A Guest Post by Andrew Gibson
Have you ever had the feeling of being stuck in a rut with your photography? It happens to all of us at one time or another. Sometimes it’s difficult to find inspiration or to think of new subjects to photograph.
Here are some ideas to get your creative juices flowing again. Pick one or two that interest you and take the opportunity to learn some new skills and challenge yourself. Afterwards, you can look back at what you’ve achieved with a renewed sense of accomplishment and satisfaction.
1. Read a Photography Book
The photography book (both printed book and ebook) publication industry is booming and there is no shortage of inspiration. You don’t have to buy a new book either – your local library should have plenty in stock.
Try reading a photography book written by an author you’re unfamiliar with or who is writing about a genre you’ve never tried before. Then go out and put some of what you’ve read into practice. The great thing about the best photography books is that they have both beautiful photos to inspire you and the practical information you need to try out the same techniques.
Don’t limit yourself to photography books. I spent time yesterday looking at Jamie Oliver’s latest cookbook. The quality of photography is breathtaking and makes me want to try out food photography for myself (as well as the recipes).
I learnt the toning technique used in this photo from a book about black and white photography.
2. Use a New Lens
Buy (or borrow) a new lens – then use it. Or you may have a lens in your kit that you haven’t used for a while. Lenses are the eye to your camera’s system and using a new lens (or rediscovering one you have’t used for some time) can give you a new way of seeing.
Try this. If you normally use a wide-angle lens, then try a telephoto lens instead. Or if you normally use a telephoto, try a wide-angle. If you usually use a zoom lens, then how about a prime? You get the picture. It’s all about using a new lens to force yourself to take a fresh approach.
New lenses don’t have to be expensive. There are plenty of inexpensive wide-angle and normal prime lenses around. Another option is to buy a Holga lens for your digital camera (they are available for all the major camera manufacturers at). These are inexpensive and great fun.
A simple image taken with a Holga lens on an EOS 40D.
3. Take a Photo Holiday
Sometimes all that is needed to re-energise your creative self is a trip to somewhere new. Even a short trip for a day or a weekend can help. What’s important is that you dedicate it to photography. That way you can concentrate on exploring the most photogenic locations and making sure you are then when the light is best.
You don’t necessarily have to travel far. But it helps if you’ve never been there for a while so you see it with fresh eyes. It should also be visually exciting and inspiring.
Who could fail to be inspired by a trip to Venice? But any trip to somewhere new has the power to re-energise your creative vision.
4. Be more Critical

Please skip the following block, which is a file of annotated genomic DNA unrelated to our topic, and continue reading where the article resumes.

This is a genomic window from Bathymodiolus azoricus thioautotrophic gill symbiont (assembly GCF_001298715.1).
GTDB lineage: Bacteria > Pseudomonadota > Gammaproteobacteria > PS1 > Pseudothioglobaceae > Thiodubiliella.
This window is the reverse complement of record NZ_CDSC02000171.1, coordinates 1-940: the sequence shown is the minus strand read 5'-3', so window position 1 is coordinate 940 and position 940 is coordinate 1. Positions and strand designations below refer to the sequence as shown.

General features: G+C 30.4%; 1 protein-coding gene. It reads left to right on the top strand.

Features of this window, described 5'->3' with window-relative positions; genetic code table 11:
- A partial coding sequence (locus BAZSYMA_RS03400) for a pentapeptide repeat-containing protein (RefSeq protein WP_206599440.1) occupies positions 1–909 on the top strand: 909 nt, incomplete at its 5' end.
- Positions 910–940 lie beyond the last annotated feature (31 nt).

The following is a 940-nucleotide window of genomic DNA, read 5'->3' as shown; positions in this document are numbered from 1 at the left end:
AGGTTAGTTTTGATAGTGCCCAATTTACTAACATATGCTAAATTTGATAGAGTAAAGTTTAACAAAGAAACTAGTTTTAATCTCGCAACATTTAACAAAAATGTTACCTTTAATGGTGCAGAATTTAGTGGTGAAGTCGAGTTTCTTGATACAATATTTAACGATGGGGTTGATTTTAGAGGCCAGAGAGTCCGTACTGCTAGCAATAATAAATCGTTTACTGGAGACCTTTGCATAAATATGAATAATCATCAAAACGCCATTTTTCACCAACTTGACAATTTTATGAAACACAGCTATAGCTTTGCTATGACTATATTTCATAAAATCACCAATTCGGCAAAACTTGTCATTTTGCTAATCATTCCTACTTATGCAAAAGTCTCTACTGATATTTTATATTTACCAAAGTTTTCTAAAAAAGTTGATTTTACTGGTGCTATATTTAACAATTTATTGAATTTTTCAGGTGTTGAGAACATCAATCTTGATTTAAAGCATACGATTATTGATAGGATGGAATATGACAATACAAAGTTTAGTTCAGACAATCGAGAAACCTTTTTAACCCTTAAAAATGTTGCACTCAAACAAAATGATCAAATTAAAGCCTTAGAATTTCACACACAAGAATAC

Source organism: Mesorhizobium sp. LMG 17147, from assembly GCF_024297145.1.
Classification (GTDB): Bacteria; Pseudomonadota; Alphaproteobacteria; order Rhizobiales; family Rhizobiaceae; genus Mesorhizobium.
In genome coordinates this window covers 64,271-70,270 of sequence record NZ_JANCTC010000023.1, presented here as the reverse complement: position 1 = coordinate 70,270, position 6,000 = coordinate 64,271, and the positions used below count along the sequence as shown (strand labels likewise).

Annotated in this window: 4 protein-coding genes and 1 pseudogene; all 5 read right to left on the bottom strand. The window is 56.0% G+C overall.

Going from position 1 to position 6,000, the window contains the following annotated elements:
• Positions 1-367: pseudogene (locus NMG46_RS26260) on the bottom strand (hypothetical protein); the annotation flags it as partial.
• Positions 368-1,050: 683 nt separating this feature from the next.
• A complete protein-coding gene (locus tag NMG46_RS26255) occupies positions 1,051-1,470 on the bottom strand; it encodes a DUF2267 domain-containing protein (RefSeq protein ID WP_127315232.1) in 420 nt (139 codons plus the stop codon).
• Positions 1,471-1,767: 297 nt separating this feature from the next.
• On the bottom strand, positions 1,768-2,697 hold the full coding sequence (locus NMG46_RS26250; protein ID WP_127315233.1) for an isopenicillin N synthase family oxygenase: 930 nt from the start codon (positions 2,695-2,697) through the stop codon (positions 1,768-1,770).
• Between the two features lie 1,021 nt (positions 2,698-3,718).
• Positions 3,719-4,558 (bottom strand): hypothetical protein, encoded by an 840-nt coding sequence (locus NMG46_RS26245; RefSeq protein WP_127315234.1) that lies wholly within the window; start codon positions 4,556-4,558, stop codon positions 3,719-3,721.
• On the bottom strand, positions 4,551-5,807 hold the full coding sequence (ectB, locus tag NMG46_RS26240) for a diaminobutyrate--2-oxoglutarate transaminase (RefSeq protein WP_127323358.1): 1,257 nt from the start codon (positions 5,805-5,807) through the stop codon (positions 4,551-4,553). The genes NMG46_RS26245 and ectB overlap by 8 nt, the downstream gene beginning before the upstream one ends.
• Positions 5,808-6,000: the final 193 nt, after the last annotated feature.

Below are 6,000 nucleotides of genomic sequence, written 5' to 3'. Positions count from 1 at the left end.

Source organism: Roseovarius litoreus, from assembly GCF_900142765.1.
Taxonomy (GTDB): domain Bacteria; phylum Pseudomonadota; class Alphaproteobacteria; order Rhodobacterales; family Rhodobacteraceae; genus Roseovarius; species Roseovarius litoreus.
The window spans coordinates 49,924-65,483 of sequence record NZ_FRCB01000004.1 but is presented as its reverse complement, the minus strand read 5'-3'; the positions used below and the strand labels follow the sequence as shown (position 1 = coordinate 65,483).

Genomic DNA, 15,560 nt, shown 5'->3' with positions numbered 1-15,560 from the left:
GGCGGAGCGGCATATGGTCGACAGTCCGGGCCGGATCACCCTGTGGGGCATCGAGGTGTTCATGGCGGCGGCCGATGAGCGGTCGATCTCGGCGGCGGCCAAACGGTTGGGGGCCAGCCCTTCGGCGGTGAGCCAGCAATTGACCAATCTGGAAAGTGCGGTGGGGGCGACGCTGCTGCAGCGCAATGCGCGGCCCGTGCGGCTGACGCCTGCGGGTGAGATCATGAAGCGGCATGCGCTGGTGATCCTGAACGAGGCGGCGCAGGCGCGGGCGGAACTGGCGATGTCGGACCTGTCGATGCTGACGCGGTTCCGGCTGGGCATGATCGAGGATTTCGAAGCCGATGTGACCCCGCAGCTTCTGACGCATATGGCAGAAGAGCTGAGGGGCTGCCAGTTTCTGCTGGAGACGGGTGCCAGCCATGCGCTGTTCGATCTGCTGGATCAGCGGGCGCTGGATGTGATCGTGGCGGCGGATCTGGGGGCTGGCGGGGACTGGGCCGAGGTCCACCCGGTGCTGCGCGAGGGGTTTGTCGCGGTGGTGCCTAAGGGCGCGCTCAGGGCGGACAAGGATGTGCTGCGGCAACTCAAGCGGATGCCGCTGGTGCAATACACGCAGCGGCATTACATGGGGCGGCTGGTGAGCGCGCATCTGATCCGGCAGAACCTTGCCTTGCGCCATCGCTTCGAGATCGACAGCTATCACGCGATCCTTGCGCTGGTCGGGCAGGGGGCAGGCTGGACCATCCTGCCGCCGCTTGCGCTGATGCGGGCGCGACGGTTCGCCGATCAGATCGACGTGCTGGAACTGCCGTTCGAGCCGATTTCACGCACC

Look at your work through fresh eyes. What are your favourite images? What photography and post-processing techniques do you like to use? How can you improve?
Editing your photos ruthlessly. What are the ten best photos that you have taken in the past 12 months? Don’t be afraid to ask someone else’s opinion. It’s often difficult to be objective about your own work. Does a style emerge when you look at your best images? Does this suggest fresh ideas for future projects?
Imagine that an art director or magazine editor is looking at your portfolio. What might they say about your photos? What are your strengths and weaknesses? Don’t be over critical. It’s just a thought exercise that may help you obtain a clear idea of your strengths and the skills you’d like to develop.
Here’s an idea. Once you’ve selected your best photos why not send them to a photography magazine? They may be published, earning you some money or a prize. Seeing your images in print is always a good feeling, especially the first time.
Photos of mine used in a spread in EOS magazine.
5. Enter a photography Competition
There are plenty out there. Just beware of competitions that are rights grabs (there is a list of approved photography competitions here). Most competitions have tight briefs that can inspire and focus you. The prizes can be pretty good too.
6. Set a photographic project
Set a project, something you can return to again throughout the year. Projects give you direction. For example, this year I’ve been experimenting with long exposure photography. This new way of taking photos has encouraged me to view my local area with new eyes, evaluating different locations for their photographic potential.
Projects are good because they give you chance to develop your skills in a certain area. The photos taken at the end of the project will be better than the ones taken at the beginning. You’ll also need a good variety of images to create a cohesive set of photos. Thinking long term gives you time to think up ideas and execute them.
A long exposure photo taken a few minutes walk from my front door. Choosing a project that you can carry out close to home can save you time and motivate you to complete the project.
Have you ever been stuck in a creative rut? How did you get out of it? Leave your comments below, I’m sure we will see some good ideas.